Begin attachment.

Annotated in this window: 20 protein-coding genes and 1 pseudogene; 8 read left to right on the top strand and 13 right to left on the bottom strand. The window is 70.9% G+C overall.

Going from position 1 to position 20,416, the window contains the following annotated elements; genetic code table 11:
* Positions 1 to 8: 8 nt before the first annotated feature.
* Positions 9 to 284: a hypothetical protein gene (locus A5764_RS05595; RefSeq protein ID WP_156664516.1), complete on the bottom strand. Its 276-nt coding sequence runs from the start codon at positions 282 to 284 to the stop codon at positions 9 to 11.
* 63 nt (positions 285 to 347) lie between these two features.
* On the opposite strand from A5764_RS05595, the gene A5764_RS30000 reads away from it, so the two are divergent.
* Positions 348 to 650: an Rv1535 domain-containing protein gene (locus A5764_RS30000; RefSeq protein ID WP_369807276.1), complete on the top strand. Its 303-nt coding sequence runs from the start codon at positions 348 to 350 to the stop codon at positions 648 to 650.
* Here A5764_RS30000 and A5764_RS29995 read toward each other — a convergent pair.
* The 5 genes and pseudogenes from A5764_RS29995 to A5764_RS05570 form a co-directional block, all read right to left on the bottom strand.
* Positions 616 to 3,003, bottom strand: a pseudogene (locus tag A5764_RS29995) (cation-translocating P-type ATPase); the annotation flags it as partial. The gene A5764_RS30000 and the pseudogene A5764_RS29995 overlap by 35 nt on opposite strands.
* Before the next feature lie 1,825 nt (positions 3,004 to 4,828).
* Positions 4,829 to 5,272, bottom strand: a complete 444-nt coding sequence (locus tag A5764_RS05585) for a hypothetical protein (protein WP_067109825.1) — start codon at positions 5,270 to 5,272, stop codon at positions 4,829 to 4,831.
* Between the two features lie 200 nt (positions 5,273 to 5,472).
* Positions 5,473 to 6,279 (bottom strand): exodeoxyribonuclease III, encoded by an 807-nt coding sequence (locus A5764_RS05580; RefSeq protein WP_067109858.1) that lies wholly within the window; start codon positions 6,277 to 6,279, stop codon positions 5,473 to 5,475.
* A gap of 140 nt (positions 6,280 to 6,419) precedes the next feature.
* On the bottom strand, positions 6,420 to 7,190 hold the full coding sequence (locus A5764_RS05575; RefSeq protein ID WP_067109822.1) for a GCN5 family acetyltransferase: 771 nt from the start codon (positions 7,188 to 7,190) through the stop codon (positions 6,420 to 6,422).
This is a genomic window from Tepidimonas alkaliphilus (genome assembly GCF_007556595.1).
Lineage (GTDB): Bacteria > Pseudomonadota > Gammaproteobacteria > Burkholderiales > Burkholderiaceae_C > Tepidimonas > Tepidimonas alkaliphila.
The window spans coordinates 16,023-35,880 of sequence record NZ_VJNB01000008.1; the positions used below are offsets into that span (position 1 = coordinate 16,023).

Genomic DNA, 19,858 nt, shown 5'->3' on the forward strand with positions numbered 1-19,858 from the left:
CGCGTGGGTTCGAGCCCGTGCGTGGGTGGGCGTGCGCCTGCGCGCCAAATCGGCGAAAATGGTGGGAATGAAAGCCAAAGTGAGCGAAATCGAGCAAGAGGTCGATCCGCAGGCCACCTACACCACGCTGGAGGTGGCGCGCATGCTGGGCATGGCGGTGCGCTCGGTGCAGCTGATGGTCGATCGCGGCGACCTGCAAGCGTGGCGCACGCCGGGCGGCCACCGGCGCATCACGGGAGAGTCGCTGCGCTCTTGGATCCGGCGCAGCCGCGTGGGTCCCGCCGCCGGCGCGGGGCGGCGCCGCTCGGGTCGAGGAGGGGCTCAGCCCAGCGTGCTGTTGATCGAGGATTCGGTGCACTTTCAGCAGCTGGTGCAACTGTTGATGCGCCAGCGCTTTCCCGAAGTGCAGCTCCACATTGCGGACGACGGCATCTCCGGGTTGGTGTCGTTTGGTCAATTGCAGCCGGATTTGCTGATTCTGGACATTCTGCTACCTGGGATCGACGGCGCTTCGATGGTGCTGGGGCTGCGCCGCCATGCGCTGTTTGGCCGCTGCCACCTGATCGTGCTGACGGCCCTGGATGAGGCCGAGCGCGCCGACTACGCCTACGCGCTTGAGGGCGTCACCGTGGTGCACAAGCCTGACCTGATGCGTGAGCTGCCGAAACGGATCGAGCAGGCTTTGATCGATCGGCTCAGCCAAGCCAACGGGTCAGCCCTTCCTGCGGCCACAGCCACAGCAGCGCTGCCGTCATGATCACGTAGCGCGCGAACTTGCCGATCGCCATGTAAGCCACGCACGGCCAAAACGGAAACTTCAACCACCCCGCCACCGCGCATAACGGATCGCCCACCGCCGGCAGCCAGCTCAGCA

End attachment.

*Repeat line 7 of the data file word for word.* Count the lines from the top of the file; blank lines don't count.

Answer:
* Positions 348 to 650: an Rv1535 domain-containing protein gene (locus A5764_RS30000; RefSeq protein ID WP_369807276.1), complete on the top strand. Its 303-nt coding sequence runs from the start codon at positions 348 to 350 to the stop codon at positions 648 to 650.